— Eugene · Mar 14, 08:44 PM · #


TimeMachineEditor will help you do all that.

— Dale · Mar 14, 11:06 PM · #

Many thanks. This works very well.

I also found:

but i could not get that running.

Hopefully Apple is also interested in this solution….

akkres · Apr 5, 06:45 AM · #

The Launch Daemon is totally superfluous.
The points from 2 to 5 can be substituted by a more simple (and elegant) approach.
Open a terminal app, become root and type:
echo “debug.lowpri_throttle_enabled=0” >> /etc/sysctl.conf

— Faithful · May 9, 12:34 PM · #

Correcting to be more copy and paste friendly:
echo ‘debug.lowpri_throttle_enabled=0’ >> /etc/sysctl.conf

— Faithful · May 9, 12:38 PM · #

It works perfectly with 10.11.4 but with 10.11.5 the command disappear :(

GDMAC:~ giovanni$ sudo sysctl debug.lowpri_throttle_enable=0
sysctl: unknown oid ‘debug.lowpri_throttle_enable’

Any idea??

Giovanni · May 21, 02:24 AM · #

Giovanni, it still works fine on my system:

MacBook-Pro:~ keir$ sudo sysctl debug.lowpri_throttle_enabled=0
debug.lowpri_throttle_enabled: 1 -> 0
MacBook-Pro:~ keir$

Are you definitely pasting in the correct command from the post above?

Keir Thomas · May 21, 03:01 AM · #


debug.lowpri_throttle_enabled not debug.lowpri_throttle_enable

Should do the trick.

— T Tague · May 23, 06:49 AM · #

Wow, I wish I could know your trick earlier. To be honest, I was sick of Time Machine backup dragging down my Mac performance. Though I’ve used an app called Time Machine Editor to decrease the frequency of backup, still not happy about it. Thanks for writing this awesome technique.

Nikki loves iMac · May 28, 03:45 PM · #

Hi there,

I use a MacBook Pro 13”, 2.4GHz 500gd (mid-2010) model and only upgraded to El Capitan from Mountain Lion last night. My experience with El Capitan has been slower, in general, but extremely slow when I attempt to make a backup of my Mac HD on my external time machine HD.

I saw your solution here, and successfully entered: sudo sysctl debug.lowpri_throttle_enabled=0 followed by my password.
Unfortunately, my time machine is still “Preparing Backup” despite a ~30-minute wait on my end. I got tired of waiting, skipped the backup, ejected my time machine, shut down machine, turned on again, and tried the entire process again….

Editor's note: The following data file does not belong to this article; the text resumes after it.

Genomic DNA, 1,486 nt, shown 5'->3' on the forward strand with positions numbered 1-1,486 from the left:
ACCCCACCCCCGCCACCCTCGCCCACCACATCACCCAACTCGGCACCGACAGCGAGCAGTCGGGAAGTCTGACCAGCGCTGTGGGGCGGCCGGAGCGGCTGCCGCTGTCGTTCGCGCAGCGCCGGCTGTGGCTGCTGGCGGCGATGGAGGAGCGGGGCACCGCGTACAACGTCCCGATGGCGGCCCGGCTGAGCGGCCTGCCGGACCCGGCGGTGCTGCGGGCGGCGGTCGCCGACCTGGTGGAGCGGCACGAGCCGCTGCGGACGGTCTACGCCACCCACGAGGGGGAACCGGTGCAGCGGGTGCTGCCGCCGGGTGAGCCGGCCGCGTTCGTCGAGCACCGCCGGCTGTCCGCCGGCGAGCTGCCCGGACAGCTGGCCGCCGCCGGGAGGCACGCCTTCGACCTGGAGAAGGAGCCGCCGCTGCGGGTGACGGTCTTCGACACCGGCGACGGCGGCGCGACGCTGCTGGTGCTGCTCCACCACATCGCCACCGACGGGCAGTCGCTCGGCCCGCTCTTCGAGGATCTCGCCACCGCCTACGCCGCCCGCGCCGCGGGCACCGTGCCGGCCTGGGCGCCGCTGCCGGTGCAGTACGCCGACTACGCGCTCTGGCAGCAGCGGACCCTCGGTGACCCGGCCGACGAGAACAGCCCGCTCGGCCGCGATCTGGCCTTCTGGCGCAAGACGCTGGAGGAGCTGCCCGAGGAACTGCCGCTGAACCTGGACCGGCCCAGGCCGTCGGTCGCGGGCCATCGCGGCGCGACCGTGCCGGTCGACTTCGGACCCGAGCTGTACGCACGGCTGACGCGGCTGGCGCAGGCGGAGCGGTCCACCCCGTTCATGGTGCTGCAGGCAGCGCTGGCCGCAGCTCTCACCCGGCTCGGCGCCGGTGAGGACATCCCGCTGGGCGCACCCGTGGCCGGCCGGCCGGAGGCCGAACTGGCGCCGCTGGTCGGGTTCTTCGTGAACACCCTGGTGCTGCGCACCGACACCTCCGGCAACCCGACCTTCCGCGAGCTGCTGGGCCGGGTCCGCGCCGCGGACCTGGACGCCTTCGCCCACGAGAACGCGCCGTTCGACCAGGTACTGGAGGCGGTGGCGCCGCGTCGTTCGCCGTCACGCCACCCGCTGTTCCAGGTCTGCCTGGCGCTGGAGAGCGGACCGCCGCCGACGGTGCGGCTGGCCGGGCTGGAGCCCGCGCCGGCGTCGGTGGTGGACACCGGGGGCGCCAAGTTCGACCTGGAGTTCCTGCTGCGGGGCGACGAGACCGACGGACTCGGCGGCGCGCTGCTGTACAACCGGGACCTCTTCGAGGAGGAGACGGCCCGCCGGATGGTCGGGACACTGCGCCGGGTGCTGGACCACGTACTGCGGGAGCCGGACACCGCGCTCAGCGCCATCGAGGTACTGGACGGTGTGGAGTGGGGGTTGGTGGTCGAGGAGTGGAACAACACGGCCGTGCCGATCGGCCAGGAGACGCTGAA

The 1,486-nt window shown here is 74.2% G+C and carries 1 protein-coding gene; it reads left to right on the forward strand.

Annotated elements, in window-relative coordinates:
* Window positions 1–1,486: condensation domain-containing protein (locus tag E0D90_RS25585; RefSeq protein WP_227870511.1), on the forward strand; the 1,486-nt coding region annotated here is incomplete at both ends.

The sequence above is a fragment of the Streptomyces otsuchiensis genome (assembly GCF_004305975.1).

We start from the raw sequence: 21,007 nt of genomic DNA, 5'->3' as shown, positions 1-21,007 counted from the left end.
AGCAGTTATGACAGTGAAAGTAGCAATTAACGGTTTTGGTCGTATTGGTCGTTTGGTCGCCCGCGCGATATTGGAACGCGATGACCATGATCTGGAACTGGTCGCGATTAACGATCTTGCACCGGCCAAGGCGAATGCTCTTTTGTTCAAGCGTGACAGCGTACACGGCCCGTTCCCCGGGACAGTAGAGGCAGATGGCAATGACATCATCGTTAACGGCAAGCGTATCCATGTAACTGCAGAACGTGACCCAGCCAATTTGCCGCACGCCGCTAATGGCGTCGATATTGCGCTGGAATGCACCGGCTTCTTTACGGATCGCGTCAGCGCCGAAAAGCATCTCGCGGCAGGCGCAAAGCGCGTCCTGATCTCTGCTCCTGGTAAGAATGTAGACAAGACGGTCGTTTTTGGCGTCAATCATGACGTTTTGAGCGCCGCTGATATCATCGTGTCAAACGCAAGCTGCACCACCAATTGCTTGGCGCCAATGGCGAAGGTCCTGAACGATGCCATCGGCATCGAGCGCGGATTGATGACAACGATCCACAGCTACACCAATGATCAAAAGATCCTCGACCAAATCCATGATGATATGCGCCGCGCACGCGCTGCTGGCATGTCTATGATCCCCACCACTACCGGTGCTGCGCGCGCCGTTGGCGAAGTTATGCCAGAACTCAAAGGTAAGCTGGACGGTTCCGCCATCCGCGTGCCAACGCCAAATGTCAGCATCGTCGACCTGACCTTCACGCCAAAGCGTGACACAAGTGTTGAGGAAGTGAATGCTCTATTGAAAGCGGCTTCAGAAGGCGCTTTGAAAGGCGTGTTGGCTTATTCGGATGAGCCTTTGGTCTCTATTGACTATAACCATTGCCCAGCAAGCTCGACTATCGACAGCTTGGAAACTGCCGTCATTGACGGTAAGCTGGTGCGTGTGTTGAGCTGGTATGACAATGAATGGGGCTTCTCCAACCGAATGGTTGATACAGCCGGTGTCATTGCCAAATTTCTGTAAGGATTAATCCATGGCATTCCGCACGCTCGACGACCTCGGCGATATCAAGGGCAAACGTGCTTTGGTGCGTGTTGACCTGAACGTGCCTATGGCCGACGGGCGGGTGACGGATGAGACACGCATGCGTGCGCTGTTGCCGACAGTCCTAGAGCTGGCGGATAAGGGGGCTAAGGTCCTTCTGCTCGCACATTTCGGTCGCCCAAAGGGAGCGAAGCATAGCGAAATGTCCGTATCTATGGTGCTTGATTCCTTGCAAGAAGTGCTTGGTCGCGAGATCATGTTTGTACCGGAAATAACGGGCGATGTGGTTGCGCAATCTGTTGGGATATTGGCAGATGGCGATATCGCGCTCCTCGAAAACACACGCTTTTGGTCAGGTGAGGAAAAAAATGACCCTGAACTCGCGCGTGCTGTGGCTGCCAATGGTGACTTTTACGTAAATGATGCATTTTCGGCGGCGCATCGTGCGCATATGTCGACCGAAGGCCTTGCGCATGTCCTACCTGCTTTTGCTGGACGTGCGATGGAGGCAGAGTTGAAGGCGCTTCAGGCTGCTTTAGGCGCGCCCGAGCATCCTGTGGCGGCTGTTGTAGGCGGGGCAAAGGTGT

But it’s still taking a long time “Preparing backup”. Why is this so? Any advice would be much appreciated asap. Thanks heaps.

— val · Jun 17, 09:19 PM · #

I get this message when I type the command into the terminal. That normal?

WARNING: Improper use of the sudo command could lead to data loss
or the deletion of important system files. Please double-check your
typing when using sudo. Type “man sudo” for more information.

To proceed, enter your password, or type Ctrl-C to abort.

rsjm · Jul 28, 03:39 PM · #

Thank you SO much for this code! I just followed your instructions and the backup time for 17GB update dropped from 8 hours to 45 minutes! I’m running OSX Sierra on a 2012 MBP 15. I’m shocked that Apple would not enable the normal user to choose the throttle speed. As I am typing this, my time dropped to 38 m

— Warren · Oct 26, 07:39 AM · #

You saved my life! Thanks…

— Fivos Sakellis · Oct 29, 12:24 PM · #

Hi Guys, for some reason the script does not work for me and every time the machine is booted I need to just do it over again

Below is what is showing up after creating the script

st;sudo launchctl load /Library/LaunchDaemons/nothrottle.plist
/Library/LaunchDaemons/nothrottle.plist: Service is disabled

— Victor · Nov 2, 02:36 AM · #

This was a life saver. You’re a GOD. I owe you a beer.

— Ali Rae · Dec 5, 04:26 PM · #

Thanks for tip but didnt work for me either . Mac sierra.